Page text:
A major component of the Photonics Group research portfolio concerns the application of photonics to the study of disease and the development of diagnostic tools and therapies.  These biophotonics projects particularly utilise fluorescence readouts and range across the scales from cuvette-based solution studies of molecular biology and super-resolved microscopy through high content analysis (HCA) and preclinical imaging to clinical studies of patients. 

For solution-based measurements of biomolecular interactions we have developed a novel automated multidimensional fluorometer that is able to analyse fluorescence signals with respect to excitation and emission wavelength, fluorescence lifetime and polarisation in a single experiment1.  This may be used for cuvette-based studies and we are currently upgrading it to automated multiwell plate operation.  It is also able to operate coupled to a fibre-optic probe for remote measurements, e.g. of biological tissue.  This capability is being applied to label-free studies of cancer, heart disease and osteoarthritis. 

A large part of our biophotonics research concerns fluorescence imaging of cells and biological tissue.  Our instrumentation includes conventional wide-field and laser scanning confocal/multiphoton microscopes, including total internal reflection fluorescence (TIRF) and tandem scanning (Nipkow disc) instruments. These microscopes are modified for fluorescence lifetime imaging (FLIM) and we also resolve fluorescence signals with respect to excitation and emission spectra and polarisation, realising a multidimensional fluorescence imaging (MDFI) technology platform for biomedical research.  In collaboration with our colleagues in biology and medicine, we routinely apply our MDFI technology to Förster resonant energy transfer (FRET) of protein-protein interactions to analyse cell signalling networks for drug discovery and fundamental studies of molecular disease mechanisms.

Moving forward, we aim to leverage our expertise in photonics technology to create new tools and opportunities for molecular cell biology and drug discovery.  This is an exciting time for biophotonics as traditional barriers to observation are being pushed back and life scientists can envisage learning about biomolecular processes with unprecedented detail, speed and physiological relevance.   Our vision is to provide higher content analysis at all scales of measurement ad to make these tools as widely available as possible by developing low cost instrumentation with open source software.


To better understand cell signalling processes, we are developing super-resolving fluorescence microscopes based on stimulated emission depletion (STED) microscopy and stochastically-switched single molecule localisation microscopes based on PALM and STORM.  Our STED microscope was the first super-resolved microscope to incorporate FLIM2 and is being applied to multi-label imaging of protein interactions at the immunological synapse.  Non-biological applications include the study of nitrogen defects in diamond.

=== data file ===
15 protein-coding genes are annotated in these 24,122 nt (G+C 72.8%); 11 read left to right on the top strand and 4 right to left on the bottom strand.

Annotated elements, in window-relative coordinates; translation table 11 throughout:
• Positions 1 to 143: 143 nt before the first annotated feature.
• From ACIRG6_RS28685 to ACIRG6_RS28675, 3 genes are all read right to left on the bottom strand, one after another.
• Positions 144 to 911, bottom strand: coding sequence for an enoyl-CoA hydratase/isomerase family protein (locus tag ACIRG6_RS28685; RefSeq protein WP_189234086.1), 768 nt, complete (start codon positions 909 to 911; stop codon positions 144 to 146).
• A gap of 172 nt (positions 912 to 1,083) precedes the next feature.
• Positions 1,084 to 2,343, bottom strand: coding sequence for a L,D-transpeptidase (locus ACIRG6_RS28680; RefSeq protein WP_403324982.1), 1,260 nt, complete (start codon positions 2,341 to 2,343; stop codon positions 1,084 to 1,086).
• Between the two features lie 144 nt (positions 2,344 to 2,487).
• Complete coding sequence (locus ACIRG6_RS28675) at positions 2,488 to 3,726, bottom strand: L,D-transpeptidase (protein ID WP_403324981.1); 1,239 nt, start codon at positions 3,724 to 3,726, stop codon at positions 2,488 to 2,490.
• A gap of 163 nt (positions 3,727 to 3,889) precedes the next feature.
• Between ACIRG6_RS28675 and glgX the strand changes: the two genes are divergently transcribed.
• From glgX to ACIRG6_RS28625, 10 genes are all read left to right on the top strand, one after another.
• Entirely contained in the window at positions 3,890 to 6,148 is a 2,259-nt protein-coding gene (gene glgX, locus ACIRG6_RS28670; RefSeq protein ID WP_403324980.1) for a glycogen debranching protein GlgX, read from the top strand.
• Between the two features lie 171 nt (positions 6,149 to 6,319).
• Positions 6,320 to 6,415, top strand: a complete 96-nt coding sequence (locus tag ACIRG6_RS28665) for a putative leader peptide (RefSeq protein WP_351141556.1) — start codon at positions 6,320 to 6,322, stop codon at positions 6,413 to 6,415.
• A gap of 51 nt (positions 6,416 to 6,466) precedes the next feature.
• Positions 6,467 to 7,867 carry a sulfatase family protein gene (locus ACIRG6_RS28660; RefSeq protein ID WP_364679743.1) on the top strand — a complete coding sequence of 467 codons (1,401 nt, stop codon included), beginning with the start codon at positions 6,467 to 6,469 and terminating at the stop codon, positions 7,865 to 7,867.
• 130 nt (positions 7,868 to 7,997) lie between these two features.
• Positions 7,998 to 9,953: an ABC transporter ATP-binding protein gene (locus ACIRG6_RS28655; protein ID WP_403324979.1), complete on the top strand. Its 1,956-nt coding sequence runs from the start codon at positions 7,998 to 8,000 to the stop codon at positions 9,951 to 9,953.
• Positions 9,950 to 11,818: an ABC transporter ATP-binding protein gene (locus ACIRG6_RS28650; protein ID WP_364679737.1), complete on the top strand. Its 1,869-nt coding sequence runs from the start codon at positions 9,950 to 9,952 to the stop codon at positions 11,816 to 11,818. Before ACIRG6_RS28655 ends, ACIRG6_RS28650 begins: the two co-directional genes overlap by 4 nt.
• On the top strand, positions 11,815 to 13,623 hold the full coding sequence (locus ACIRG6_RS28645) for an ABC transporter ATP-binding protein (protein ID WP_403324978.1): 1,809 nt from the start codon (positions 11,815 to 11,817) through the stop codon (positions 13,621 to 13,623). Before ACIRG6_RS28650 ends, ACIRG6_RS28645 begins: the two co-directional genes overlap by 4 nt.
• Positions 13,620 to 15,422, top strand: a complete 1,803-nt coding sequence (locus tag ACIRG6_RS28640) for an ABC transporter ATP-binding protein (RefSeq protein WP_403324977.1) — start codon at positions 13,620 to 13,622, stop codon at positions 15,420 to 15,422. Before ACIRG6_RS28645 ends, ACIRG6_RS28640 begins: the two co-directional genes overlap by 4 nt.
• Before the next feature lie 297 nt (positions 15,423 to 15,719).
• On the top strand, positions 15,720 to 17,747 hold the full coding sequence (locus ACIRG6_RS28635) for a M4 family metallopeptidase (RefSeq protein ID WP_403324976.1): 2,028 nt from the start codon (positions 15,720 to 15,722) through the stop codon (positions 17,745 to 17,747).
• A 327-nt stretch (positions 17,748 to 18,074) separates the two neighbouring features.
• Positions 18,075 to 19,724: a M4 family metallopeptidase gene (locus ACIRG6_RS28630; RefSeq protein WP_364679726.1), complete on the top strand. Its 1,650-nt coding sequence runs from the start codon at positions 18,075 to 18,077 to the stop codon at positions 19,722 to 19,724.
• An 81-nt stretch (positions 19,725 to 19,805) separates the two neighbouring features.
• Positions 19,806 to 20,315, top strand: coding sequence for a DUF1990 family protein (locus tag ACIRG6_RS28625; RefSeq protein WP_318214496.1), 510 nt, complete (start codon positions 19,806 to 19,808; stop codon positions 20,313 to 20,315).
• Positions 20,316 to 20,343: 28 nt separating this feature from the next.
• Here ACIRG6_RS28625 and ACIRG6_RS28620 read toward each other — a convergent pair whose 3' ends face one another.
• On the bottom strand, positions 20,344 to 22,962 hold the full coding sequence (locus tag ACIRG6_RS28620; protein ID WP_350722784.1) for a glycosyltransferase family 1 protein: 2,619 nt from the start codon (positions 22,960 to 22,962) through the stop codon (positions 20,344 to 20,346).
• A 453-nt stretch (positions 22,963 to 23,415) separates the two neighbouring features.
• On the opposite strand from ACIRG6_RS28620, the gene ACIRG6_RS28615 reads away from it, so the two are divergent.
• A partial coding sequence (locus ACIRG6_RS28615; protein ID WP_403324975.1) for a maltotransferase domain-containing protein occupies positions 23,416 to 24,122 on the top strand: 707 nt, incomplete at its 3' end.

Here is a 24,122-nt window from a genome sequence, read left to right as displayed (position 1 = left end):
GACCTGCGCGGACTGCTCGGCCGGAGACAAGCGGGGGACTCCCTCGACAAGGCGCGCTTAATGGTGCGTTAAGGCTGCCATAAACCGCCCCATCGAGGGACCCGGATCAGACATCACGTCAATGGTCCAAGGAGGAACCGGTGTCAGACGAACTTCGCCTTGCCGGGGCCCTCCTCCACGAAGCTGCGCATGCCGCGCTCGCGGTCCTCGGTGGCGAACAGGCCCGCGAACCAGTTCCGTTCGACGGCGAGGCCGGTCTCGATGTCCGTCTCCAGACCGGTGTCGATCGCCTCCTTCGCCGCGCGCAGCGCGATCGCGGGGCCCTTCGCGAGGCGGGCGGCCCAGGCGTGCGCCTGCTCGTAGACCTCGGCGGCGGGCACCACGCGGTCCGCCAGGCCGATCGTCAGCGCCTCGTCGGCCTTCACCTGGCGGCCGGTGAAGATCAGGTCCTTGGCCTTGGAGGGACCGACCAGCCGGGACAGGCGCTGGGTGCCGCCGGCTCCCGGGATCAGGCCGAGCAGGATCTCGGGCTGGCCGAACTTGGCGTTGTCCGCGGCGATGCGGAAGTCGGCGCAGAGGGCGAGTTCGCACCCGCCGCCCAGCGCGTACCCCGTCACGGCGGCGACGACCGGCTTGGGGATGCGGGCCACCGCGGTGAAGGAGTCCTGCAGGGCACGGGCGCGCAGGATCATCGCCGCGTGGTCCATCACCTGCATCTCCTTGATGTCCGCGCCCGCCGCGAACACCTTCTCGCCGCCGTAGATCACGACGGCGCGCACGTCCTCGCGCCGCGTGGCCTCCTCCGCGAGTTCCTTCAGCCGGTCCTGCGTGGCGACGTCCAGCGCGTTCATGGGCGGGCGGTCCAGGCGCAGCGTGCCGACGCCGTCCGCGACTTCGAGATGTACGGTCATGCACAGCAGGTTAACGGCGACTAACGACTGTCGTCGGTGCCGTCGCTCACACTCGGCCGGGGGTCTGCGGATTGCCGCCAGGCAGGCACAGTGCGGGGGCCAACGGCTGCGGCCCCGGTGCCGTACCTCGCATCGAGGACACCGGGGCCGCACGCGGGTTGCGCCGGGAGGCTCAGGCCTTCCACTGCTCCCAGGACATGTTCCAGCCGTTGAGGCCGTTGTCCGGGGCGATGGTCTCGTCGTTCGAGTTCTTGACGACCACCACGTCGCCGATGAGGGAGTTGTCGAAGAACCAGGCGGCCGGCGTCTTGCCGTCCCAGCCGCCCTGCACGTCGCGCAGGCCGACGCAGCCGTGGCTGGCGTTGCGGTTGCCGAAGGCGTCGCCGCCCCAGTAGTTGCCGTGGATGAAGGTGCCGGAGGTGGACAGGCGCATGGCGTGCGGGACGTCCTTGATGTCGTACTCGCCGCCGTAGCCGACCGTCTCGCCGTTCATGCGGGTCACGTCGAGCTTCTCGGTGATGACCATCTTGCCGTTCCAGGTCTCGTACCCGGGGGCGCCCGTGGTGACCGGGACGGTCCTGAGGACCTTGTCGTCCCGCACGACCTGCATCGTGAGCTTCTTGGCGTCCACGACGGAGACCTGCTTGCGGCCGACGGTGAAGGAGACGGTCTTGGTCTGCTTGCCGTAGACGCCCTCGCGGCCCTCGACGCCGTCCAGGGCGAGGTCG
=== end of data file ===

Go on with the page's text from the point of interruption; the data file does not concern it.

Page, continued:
To study cell signalling networks and mechanisms of disease, we have developed a range of high-speed optically sectioned FLIM microscopes with single photon3 and (multibeam) multiphoton4 excitation for rapid 3-D imaging of cell biology, particularly using FRET.  For drug discovery it is important that the sophisticated experiments undertaken in advanced microscopes can be scaled to higher throughput so that the action of many potential drug compounds can be tested in biological systems and genomic array techniques can be used to identify the roles of specific genes in cell signalling networks and data can be systematically acquired for systems biology.   To this end we are exploiting our high-speed optically section FLIM microscopes that permit us to read out, e.g. FRET at rates up to ~10 Hz. The figure above includes on the left hand side an optically sectioned FLIM image (5 s acquisition) reading out FRET between Ras and Raf proteins in the EGF signal pathway3.  We have also developed a rapid optically sectioned multiplexed FLIM microscope that can read out two independent FRET signals, e.g. from two different components of a cell signalling network5.

For higher throughput/high content analysis (HCA), we have developed automated optically sectioned FLIM multiwell plate readers, based on home-built prototypes5 and a modified commercial instrument (GE Healthcare INCell 1000) [6], that are able to read a 96 well plate in ~ 10 minutes, including all sample translation and focussing steps6,7.  Together with its associated analysis software, this technology makes FLIM a practical tool for high content analysis (HCA) including for live cell assays. We have recently demonstrated the application of this FLIM HCA technology to both heteroFRET and homoFRET readouts of the oligomerisation of HIV-gag protein, realising Z' > 0.5 for these assays8 and have subsequently applied the technology to label-free readouts of changes in cellular metabolism utilising FLIM of NAD(P)H autofluorescence9